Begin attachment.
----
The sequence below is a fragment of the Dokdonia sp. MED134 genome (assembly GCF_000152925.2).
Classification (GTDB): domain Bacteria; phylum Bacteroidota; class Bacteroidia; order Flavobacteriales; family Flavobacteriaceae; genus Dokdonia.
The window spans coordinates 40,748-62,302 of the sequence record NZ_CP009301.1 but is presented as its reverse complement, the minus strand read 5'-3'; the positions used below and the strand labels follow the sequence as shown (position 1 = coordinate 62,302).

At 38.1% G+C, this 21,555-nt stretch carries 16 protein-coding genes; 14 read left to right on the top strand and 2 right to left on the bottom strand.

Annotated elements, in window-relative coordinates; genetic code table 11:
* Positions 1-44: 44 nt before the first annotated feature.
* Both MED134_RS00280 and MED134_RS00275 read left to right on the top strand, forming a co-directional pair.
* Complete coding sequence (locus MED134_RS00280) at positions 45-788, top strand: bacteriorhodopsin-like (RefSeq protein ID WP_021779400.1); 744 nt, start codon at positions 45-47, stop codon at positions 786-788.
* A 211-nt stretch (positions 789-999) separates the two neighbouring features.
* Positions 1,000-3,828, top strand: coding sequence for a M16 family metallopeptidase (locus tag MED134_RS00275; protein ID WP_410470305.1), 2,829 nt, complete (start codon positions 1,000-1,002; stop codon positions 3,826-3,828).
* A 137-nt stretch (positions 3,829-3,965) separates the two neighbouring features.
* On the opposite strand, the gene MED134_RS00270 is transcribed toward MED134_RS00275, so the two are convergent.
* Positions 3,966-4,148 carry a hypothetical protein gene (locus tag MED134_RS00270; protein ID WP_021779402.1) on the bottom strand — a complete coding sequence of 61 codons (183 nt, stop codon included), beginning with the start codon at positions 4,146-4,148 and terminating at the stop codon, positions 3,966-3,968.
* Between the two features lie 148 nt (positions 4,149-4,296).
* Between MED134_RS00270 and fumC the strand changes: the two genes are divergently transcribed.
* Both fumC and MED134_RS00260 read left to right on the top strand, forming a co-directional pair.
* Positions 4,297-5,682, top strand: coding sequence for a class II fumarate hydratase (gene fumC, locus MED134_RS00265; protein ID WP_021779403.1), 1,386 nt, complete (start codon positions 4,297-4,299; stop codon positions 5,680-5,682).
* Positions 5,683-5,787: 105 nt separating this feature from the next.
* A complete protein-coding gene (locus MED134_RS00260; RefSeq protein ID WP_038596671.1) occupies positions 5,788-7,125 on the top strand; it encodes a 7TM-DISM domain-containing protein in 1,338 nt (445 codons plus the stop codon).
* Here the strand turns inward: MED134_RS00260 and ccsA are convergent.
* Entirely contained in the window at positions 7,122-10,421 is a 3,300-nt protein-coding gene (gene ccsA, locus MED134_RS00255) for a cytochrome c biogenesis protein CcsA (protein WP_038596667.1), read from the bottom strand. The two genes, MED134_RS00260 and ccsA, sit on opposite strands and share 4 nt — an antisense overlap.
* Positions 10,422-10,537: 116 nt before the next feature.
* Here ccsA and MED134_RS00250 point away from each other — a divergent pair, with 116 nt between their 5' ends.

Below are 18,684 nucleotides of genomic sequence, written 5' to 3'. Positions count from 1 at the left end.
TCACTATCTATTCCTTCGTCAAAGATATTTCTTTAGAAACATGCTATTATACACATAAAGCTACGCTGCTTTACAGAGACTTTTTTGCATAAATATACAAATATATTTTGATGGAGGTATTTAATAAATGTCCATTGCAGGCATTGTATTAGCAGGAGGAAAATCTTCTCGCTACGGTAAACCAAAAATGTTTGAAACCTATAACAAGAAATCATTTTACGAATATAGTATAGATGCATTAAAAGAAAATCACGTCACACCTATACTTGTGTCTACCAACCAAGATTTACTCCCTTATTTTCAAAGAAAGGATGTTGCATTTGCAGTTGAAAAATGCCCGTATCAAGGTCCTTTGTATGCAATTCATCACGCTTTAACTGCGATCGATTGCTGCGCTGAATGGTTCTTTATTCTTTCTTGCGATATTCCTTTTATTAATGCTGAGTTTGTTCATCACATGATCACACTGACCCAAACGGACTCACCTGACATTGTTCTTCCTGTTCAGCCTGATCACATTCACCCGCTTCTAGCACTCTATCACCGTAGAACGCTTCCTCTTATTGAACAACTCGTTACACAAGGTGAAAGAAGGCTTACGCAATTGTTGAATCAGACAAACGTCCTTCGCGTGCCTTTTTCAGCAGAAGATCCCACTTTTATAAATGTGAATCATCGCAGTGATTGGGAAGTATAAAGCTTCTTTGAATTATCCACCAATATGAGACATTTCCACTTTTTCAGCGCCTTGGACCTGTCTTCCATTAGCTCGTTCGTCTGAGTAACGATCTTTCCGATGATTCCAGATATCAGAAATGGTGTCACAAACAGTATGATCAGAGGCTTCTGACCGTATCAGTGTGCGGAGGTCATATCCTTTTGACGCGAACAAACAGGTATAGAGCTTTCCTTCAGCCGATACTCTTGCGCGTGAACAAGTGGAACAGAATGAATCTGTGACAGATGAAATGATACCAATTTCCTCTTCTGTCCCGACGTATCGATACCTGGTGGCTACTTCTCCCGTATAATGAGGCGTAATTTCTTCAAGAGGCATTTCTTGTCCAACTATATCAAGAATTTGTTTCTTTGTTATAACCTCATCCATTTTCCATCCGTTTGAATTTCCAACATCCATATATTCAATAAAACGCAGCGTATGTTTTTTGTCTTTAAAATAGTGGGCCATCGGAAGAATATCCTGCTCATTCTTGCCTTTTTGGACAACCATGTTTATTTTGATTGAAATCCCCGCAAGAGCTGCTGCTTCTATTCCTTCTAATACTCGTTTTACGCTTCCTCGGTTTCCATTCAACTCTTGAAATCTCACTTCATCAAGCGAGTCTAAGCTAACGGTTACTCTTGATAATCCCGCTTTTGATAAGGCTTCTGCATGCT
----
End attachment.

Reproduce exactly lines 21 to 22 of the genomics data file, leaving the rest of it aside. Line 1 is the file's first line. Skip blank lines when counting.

* Entirely contained in the window at positions 7,122-10,421 is a 3,300-nt protein-coding gene (gene ccsA, locus MED134_RS00255) for a cytochrome c biogenesis protein CcsA (protein WP_038596667.1), read from the bottom strand. The two genes, MED134_RS00260 and ccsA, sit on opposite strands and share 4 nt — an antisense overlap.
* Positions 10,422-10,537: 116 nt before the next feature.